It’s a documentary subgenre that’s becoming increasingly familiar: a look back on the career of a controversial woman in the spotlight. Maybe she’s an actress, singer, or model. Maybe she deserved some of the heat that came her way, or maybe she was an innocent bystander caught in the crossfire of dueling paparazzi flashes. Maybe she’s telling the story on her own terms, or maybe someone is telling it for her. Whatever the case may be, it’s become clear that we’re living in a post-Framing Britney Spears world, one where we’re just as eager to reexamine our transgressions as we are likely to repeat them.
Two of the latest entries in this genre center around Brooke Shields and Pamela Anderson, both women who, like Spears, were sexualized from a young age, both with and without their consent. Pretty Baby: Brooke Shields, from Miss Americana director Lana Wilson, is a two-part documentary that premiered at Sundance and will be available on Hulu this spring. Pamela, a Love Story, from director Ryan White (The Keepers, The Case Against 8), premiered on Netflix on Tuesday.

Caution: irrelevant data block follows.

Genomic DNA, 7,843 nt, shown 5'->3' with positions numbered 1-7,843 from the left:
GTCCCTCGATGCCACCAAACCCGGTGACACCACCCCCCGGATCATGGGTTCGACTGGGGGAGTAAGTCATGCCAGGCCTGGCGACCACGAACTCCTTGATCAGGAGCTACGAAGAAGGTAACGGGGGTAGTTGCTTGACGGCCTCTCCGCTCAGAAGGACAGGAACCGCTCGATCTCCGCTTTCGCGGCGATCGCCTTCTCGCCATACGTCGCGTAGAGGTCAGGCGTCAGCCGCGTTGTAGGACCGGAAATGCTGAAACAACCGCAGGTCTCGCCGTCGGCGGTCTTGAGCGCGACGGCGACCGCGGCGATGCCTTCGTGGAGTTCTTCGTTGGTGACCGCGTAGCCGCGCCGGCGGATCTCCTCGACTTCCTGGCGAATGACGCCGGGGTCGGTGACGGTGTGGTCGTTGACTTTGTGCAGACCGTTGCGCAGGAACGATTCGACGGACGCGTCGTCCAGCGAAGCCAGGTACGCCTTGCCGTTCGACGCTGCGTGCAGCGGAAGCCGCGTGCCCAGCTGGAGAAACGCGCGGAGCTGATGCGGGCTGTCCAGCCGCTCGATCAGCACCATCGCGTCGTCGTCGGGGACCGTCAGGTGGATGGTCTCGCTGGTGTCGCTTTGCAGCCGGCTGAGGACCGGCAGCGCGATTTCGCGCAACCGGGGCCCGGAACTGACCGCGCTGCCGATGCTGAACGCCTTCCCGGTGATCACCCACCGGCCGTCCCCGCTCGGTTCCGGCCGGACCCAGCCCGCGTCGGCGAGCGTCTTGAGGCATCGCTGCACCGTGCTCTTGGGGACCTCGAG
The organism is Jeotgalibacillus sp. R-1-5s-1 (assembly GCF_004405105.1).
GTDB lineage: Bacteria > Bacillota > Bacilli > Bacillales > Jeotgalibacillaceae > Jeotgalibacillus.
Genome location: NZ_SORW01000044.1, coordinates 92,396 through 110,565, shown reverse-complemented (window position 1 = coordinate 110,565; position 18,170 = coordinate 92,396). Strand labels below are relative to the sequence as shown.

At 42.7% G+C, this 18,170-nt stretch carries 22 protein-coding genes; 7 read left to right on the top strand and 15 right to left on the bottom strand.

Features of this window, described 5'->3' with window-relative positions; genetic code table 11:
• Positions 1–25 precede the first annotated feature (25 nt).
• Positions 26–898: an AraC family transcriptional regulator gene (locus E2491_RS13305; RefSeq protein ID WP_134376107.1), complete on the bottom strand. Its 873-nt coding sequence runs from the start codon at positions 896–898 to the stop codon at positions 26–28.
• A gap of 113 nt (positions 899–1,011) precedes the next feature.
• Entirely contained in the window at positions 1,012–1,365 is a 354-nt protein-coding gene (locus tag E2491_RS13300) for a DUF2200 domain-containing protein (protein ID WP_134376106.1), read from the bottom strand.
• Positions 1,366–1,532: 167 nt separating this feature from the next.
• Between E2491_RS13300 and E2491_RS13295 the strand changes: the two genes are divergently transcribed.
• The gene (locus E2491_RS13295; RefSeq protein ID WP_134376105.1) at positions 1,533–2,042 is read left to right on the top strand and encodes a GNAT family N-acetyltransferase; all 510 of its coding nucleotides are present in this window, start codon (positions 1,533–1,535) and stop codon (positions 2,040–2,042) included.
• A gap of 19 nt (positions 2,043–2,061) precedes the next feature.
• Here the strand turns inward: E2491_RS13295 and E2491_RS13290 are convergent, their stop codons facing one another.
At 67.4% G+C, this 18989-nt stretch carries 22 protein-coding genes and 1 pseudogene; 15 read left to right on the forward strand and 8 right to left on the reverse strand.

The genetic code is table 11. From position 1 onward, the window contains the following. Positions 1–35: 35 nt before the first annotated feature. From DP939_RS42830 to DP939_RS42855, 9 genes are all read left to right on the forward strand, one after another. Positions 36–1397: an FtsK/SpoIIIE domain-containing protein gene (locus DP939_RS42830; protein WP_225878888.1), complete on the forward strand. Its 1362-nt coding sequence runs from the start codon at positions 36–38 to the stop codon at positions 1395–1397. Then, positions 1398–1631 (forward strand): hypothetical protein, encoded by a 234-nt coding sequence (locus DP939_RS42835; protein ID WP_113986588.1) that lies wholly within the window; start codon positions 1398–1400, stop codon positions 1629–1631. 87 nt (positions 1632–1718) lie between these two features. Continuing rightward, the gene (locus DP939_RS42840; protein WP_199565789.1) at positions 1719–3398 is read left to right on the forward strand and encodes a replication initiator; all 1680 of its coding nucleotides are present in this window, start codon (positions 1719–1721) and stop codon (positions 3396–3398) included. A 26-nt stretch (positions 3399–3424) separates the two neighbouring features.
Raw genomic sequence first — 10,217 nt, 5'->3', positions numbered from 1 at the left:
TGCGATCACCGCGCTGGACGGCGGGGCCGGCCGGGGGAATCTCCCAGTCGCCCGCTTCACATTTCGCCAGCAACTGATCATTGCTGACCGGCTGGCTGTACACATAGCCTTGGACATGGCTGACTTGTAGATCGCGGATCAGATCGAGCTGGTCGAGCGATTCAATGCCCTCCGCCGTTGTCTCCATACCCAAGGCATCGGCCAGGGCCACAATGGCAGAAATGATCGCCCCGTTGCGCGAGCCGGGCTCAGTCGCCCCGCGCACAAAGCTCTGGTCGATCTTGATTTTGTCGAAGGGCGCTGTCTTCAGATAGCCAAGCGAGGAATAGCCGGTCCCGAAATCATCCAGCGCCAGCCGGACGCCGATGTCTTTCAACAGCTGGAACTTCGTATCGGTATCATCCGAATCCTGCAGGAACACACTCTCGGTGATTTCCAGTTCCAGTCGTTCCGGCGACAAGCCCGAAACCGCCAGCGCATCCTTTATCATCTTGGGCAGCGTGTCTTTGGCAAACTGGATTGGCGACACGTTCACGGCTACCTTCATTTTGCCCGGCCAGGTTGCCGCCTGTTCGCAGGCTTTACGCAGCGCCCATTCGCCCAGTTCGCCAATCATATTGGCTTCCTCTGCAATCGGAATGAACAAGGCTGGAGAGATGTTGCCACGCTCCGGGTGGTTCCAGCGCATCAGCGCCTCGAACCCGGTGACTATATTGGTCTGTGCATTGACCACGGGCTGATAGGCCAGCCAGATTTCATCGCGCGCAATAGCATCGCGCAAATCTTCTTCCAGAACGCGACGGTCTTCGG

There are plenty more parallels to be found between the two women: the way they were treated by the press and exploited within their industries, their shared trauma from sexual assault, how each of them suffered miscarriages and battled controlling relationships. But watching the women’s stories in conjunction, what’s even more striking than their similarities is how their paths diverged in spite of them.
It’s a challenge to innovate within a subgenre that by now has become so commonplace, and Pretty Baby doesn’t reinvent the wheel. Instead it uses the traditional celebrity bio-doc arc in its favor to highlight the disturbing nature of Shields’ road to stardom. Under Wilson’s direction, Shields’ major career milestones go from cause for celebration to cause for alarm shockingly quickly.